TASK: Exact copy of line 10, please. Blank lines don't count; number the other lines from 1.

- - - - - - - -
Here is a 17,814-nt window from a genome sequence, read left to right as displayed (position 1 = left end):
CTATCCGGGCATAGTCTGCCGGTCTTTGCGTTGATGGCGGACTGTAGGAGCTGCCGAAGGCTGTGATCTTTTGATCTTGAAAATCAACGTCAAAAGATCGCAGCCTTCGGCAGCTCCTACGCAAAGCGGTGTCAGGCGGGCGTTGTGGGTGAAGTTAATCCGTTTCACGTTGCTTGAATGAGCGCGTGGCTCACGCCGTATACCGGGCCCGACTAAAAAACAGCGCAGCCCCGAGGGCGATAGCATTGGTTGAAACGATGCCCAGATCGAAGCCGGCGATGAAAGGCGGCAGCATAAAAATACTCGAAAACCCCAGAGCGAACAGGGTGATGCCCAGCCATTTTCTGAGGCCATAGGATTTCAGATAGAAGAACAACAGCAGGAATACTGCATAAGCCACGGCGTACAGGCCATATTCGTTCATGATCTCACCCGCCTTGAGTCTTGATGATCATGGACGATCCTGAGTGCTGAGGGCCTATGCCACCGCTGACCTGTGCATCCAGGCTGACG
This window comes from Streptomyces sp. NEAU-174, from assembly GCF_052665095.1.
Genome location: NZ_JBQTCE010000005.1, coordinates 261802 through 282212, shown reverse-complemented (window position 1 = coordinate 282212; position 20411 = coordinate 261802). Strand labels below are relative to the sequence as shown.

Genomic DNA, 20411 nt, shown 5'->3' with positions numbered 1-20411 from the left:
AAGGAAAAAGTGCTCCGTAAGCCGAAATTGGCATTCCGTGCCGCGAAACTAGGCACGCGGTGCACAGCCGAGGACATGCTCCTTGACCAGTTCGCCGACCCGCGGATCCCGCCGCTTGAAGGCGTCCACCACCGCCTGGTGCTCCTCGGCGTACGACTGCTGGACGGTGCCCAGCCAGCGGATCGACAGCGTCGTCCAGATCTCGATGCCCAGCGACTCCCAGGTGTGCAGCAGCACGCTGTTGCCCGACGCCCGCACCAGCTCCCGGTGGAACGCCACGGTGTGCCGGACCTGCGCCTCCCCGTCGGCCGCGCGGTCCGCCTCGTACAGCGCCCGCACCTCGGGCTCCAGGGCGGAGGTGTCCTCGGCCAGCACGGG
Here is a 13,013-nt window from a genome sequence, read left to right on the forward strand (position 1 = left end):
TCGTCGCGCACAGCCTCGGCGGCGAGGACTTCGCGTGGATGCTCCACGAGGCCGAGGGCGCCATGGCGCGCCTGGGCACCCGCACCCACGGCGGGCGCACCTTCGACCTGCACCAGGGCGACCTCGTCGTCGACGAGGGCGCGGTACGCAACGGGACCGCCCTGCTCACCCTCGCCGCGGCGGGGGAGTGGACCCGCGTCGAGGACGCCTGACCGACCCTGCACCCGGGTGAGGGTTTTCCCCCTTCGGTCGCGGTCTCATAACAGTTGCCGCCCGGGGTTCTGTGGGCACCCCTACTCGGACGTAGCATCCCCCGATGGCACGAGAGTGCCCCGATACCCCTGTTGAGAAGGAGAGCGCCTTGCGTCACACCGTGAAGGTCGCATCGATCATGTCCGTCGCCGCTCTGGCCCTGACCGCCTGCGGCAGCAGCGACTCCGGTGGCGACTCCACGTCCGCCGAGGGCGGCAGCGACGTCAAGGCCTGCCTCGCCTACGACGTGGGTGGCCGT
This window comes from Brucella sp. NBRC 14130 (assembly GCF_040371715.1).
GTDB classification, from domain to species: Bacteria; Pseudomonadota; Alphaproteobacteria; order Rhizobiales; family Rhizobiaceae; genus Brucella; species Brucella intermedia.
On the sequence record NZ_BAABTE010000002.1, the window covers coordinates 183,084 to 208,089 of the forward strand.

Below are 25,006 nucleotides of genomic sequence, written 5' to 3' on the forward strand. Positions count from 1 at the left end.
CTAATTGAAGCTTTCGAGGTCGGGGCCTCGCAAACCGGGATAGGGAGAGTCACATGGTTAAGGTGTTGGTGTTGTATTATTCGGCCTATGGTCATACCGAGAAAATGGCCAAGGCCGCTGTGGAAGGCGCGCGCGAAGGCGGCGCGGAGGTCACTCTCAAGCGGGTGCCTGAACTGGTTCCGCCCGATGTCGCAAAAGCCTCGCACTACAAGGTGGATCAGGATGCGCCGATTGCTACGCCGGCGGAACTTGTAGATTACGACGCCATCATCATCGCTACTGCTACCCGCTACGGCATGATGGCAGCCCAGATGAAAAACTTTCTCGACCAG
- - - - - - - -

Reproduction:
GTDB classification, from domain to species: Bacteria; Pseudomonadota; Alphaproteobacteria; order Rhizobiales; family Rhizobiaceae; genus Brucella; species Brucella intermedia.